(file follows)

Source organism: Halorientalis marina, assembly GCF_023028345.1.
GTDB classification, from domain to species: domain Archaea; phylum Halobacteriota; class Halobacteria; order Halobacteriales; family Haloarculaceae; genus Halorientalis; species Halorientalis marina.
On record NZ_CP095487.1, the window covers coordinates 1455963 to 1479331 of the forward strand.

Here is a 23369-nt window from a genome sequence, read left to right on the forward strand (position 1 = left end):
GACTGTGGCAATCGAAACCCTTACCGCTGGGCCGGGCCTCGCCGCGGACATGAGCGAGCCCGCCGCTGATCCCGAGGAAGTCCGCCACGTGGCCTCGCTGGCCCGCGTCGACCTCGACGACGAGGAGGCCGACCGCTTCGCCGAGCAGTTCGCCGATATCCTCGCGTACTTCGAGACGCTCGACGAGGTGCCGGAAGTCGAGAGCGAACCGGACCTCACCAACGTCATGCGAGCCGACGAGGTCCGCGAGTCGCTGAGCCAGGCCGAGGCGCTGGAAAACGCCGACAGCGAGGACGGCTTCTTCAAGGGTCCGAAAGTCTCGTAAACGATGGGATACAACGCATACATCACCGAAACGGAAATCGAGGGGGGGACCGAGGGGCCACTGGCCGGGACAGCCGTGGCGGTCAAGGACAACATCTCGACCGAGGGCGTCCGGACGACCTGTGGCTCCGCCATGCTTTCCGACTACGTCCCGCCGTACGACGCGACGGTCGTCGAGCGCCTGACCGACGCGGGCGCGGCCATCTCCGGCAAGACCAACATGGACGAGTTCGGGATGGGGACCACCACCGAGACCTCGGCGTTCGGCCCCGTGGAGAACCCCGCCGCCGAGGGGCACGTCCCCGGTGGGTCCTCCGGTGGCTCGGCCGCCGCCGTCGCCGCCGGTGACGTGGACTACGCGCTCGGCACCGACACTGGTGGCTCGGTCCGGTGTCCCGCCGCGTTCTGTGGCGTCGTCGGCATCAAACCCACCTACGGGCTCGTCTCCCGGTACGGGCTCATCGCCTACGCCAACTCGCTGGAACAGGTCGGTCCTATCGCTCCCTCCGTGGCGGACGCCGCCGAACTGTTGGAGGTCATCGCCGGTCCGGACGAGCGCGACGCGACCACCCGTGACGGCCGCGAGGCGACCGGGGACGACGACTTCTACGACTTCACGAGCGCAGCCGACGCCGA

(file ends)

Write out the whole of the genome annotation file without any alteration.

Source organism: Halorientalis marina, assembly GCF_023028345.1.
GTDB classification, from domain to species: domain Archaea; phylum Halobacteriota; class Halobacteria; order Halobacteriales; family Haloarculaceae; genus Halorientalis; species Halorientalis marina.
On record NZ_CP095487.1, the window covers coordinates 1455963 to 1479331 of the forward strand.

Here is a 23369-nt window from a genome sequence, read left to right on the forward strand (position 1 = left end):
GACTGTGGCAATCGAAACCCTTACCGCTGGGCCGGGCCTCGCCGCGGACATGAGCGAGCCCGCCGCTGATCCCGAGGAAGTCCGCCACGTGGCCTCGCTGGCCCGCGTCGACCTCGACGACGAGGAGGCCGACCGCTTCGCCGAGCAGTTCGCCGATATCCTCGCGTACTTCGAGACGCTCGACGAGGTGCCGGAAGTCGAGAGCGAACCGGACCTCACCAACGTCATGCGAGCCGACGAGGTCCGCGAGTCGCTGAGCCAGGCCGAGGCGCTGGAAAACGCCGACAGCGAGGACGGCTTCTTCAAGGGTCCGAAAGTCTCGTAAACGATGGGATACAACGCATACATCACCGAAACGGAAATCGAGGGGGGGACCGAGGGGCCACTGGCCGGGACAGCCGTGGCGGTCAAGGACAACATCTCGACCGAGGGCGTCCGGACGACCTGTGGCTCCGCCATGCTTTCCGACTACGTCCCGCCGTACGACGCGACGGTCGTCGAGCGCCTGACCGACGCGGGCGCGGCCATCTCCGGCAAGACCAACATGGACGAGTTCGGGATGGGGACCACCACCGAGACCTCGGCGTTCGGCCCCGTGGAGAACCCCGCCGCCGAGGGGCACGTCCCCGGTGGGTCCTCCGGTGGCTCGGCCGCCGCCGTCGCCGCCGGTGACGTGGACTACGCGCTCGGCACCGACACTGGTGGCTCGGTCCGGTGTCCCGCCGCGTTCTGTGGCGTCGTCGGCATCAAACCCACCTACGGGCTCGTCTCCCGGTACGGGCTCATCGCCTACGCCAACTCGCTGGAACAGGTCGGTCCTATCGCTCCCTCCGTGGCGGACGCCGCCGAACTGTTGGAGGTCATCGCCGGTCCGGACGAGCGCGACGCGACCACCCGTGACGGCCGCGAGGCGACCGGGGACGACGACTTCTACGACTTCACGAGCGCAGCCGACGCCGA